Sadly, they could provide no light, and though able-bodied seamen like Johnny Callison and Richie Allen offered flickers of hope, the ship sunk at the end. In the words of one of its more heroic seamen, second officer, Cookie Rojas, "it was like swimming a long river and then you drown five feet from shore." That no beacon of light could be provided for the crew of the ‘64 Phillies is still a source of consternation and sorrow for many fans to this very day.
Yet on a more uplifting note, the crew of the 1980 Phillies found their beacon of light in the unlikeliest of places, their very own farm system. This team, unlike their ‘64 brothers, had battled high tides and shifting winds all season. As it neared conclusion, this team was gasping for a compass.... and a beacon of light. Fortunately, the compass was easier to find for this team was composed of a veritable Who's Who of the Hall of Fame players. Mike Schmidt, Steve Carlton and Pete Rose provided an unswerving compass to direct the way home, and they will all grace the Halls of Cooperstown someday.
Though the compass was seaworthy, the 1980 team likely would have met the same fate as their ‘64 brethren, if not for a pitcher named Marty Bystrom. He, more than any other player, provided the 1980 Phillies team with the beacon of light that would guarantee safe passage to the shores...and an eventual World Series Championship.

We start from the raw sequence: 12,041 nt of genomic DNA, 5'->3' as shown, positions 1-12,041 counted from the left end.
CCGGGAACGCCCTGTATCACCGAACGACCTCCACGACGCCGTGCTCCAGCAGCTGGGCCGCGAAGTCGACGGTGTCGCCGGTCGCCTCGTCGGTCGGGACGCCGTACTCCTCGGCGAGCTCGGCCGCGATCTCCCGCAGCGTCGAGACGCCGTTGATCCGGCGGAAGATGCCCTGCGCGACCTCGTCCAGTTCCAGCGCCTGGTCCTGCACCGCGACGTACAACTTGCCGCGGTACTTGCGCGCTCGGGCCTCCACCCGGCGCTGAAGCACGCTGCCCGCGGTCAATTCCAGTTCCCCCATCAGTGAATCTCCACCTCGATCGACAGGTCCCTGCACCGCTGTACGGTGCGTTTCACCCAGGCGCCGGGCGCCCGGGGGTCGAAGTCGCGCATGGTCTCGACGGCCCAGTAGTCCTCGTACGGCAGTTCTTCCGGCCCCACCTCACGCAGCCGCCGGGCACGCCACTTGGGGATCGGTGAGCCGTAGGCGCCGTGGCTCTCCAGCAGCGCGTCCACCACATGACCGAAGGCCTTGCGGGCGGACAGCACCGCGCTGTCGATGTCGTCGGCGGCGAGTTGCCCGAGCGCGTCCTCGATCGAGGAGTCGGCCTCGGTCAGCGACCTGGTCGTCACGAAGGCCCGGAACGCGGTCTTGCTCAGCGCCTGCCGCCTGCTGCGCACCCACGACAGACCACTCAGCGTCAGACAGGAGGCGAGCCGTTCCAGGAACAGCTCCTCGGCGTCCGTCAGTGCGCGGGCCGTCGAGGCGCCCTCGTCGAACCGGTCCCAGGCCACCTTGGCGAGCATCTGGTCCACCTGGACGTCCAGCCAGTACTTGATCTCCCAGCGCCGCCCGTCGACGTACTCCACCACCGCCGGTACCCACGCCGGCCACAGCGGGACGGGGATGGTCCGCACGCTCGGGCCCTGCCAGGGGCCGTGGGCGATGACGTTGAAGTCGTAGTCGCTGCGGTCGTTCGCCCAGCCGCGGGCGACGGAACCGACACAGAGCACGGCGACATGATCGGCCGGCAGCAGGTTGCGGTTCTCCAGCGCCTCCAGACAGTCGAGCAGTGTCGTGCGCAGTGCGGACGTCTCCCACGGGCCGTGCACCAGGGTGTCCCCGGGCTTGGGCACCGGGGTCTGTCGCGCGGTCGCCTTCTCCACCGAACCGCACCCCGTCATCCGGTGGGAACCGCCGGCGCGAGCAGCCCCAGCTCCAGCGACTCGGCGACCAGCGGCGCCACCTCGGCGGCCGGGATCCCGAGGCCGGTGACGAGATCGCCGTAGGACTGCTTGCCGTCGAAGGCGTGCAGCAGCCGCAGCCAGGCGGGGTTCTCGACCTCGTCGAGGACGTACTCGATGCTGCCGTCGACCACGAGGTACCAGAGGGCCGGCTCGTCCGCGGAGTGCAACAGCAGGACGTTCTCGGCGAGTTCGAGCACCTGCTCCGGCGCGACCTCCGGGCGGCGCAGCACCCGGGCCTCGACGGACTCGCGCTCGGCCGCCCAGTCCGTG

Bystrom boarded ship just as the crew appeared mutinous and Captain Dallas Green was threatening a plank walking if the ship continued to veer off course. To the tune of a 5-0 record...yes, 5 wins in 5 starts! Bystrom was the beacon of light that helped the ship sail comfortably past the Expos, Astros and Royals and into the docks of a million man march down Broad Street.
This victory celebration was unmatched in its enthusiasm and joy, and is one of the reasons Captain Bowa hopes for the beacon of light to shine on his 2003 crew. This captain was an integral part of the 1980 crew, and he felt the unbridled enthusiasm of a city unabashedly and deliriously in love with its Phillies.
So, as the crew is commanded to put on its life vests and prepare for continued storm warnings, the players on the crows nest search incessantly for that beacon of light.
Perhaps it will begin to shine in Montreal.... or in New York. If not, then ---beacon come quickly - as the Red Sox, Braves and Marlins promise no respite from the chilling winds and raging waters. Beacon come quickly - be it Thome or Lieby, Wolfie or Utley. Beacon shine brightly - be it Ricky or Plucky, Jimmy or Ducky. For if the beacon tarries too long, or worse, reluctant to shine at all, the fate of the 2003 Phillies have potential to match the unhappy fate of its fallen heroes of storms past.
Better yet - shine brightly beacon - and help guide our crew home safely... to a welcome celebration and victory parade, down Broad Street once again.
Columnist's Note: I welcome suggestions, questions and comments. Please send them to email@example.com and I will respond! CD